Claiming Social Security Benefits At The Right Time Means More Money In Your Pocket Heres A Guide To Everything From Knowing Your Full Retirement Age To Taking Social Security Spousal Benefits
When youre years away from retirement, Social Security seems straightforward: Youll leave your job, file for benefits and receive a monthly check for the rest of your life boom! But in reality, getting the most out of Social Security is anything but simple. As you near retirement, the decisions you make could have a significant impact on the amount of money you receive, and some of these choices are irrevocable. Youll need to move carefully to maximize this income stream.
Here are 12 essential details you need to know.
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What Is The Maximum I Can Receive From My Social Security Retirement Benefit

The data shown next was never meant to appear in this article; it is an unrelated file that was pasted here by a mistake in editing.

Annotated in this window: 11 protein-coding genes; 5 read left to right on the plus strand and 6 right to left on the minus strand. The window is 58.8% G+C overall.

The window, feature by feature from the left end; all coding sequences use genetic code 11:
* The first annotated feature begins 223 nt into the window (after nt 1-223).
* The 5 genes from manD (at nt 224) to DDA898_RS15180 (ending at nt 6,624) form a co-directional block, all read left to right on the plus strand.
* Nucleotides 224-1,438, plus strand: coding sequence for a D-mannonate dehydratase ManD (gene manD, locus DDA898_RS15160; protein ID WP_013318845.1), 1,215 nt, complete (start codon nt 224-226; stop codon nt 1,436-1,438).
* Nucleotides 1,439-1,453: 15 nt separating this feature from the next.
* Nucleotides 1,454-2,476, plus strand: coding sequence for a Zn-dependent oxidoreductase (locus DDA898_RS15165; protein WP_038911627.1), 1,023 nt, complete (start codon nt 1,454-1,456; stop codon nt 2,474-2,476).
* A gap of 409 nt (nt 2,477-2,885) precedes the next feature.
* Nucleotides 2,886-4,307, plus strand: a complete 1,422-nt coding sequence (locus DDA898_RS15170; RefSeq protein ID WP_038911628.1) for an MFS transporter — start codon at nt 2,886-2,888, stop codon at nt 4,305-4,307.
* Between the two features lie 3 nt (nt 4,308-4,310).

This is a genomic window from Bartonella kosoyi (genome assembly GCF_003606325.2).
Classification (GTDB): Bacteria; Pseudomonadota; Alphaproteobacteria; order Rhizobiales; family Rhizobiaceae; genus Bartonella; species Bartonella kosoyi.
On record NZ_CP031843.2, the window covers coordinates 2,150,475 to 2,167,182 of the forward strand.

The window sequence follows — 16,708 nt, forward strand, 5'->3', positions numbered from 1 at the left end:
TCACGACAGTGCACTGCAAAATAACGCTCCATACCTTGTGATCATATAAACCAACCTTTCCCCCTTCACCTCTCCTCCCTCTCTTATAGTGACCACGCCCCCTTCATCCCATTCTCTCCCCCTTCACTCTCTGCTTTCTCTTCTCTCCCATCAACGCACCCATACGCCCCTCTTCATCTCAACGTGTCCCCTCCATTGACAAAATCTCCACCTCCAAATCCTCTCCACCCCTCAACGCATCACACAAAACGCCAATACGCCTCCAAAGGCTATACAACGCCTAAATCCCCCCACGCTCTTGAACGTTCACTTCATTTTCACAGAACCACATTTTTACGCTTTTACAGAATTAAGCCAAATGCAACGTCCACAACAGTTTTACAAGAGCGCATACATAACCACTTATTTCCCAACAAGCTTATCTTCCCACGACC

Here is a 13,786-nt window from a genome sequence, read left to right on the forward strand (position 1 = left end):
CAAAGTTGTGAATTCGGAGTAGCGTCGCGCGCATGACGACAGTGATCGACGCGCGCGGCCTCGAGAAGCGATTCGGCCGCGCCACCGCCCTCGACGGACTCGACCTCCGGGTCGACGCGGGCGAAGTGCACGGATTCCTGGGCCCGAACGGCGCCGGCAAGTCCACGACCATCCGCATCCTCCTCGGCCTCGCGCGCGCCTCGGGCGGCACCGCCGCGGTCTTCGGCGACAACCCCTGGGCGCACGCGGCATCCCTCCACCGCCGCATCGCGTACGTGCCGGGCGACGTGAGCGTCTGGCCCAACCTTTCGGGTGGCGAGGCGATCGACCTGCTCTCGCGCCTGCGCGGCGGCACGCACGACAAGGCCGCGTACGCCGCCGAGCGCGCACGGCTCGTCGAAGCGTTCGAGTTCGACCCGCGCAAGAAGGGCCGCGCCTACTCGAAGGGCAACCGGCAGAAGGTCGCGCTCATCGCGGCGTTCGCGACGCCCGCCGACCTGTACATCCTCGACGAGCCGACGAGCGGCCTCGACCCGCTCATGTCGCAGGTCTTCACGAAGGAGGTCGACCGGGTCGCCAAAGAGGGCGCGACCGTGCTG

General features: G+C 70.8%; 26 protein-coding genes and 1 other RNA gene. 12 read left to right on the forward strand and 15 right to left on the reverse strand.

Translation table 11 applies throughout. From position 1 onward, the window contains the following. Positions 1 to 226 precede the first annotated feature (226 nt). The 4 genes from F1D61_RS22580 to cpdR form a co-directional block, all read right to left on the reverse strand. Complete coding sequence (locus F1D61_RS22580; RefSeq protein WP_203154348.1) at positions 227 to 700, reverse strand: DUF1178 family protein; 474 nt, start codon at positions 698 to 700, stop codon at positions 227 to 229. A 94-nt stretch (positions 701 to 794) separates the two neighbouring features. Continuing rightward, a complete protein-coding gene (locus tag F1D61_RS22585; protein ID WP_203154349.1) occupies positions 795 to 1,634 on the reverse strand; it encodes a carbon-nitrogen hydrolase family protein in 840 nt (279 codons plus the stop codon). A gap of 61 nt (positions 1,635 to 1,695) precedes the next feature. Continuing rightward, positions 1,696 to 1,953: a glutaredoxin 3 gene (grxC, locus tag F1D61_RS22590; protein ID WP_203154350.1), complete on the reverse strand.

The SSA has a table to help you determine the social security max for 2023. The numbers below are accurate as of December 14, 2022.
|Age at retirement|
This doesnt mean that if you retire at 70 in 2023, youll get a $4,555 check every month. The maximum is for people who earned a high income for at least 35 years.
Social Security payments are typically increased by a small percentage every year. These increases are called cost-of-living adjustments . Social Security is often seen as the foundation of retirement income, because it is guaranteed and inflation proof.
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Social Security For The Disabled
People who are disabled, are dependents of retired or disabled workers, or are surviving spouses/children may also receive benefits. Note that this is supplementary information and that the Social Security Calculator only provides calculations for retirement benefits.
The SSAs definition of disability refers to total disability, so partial or short-term disabilities are not qualified for benefits. Under the SSAs rules, a person is disabled only if they meet all of the following conditions:
- They cannot do work they did before
- The SSA decides that they cannot adjust to other work because of their medical condition
- The disability has lasted or is expected to last at least one year or to result in death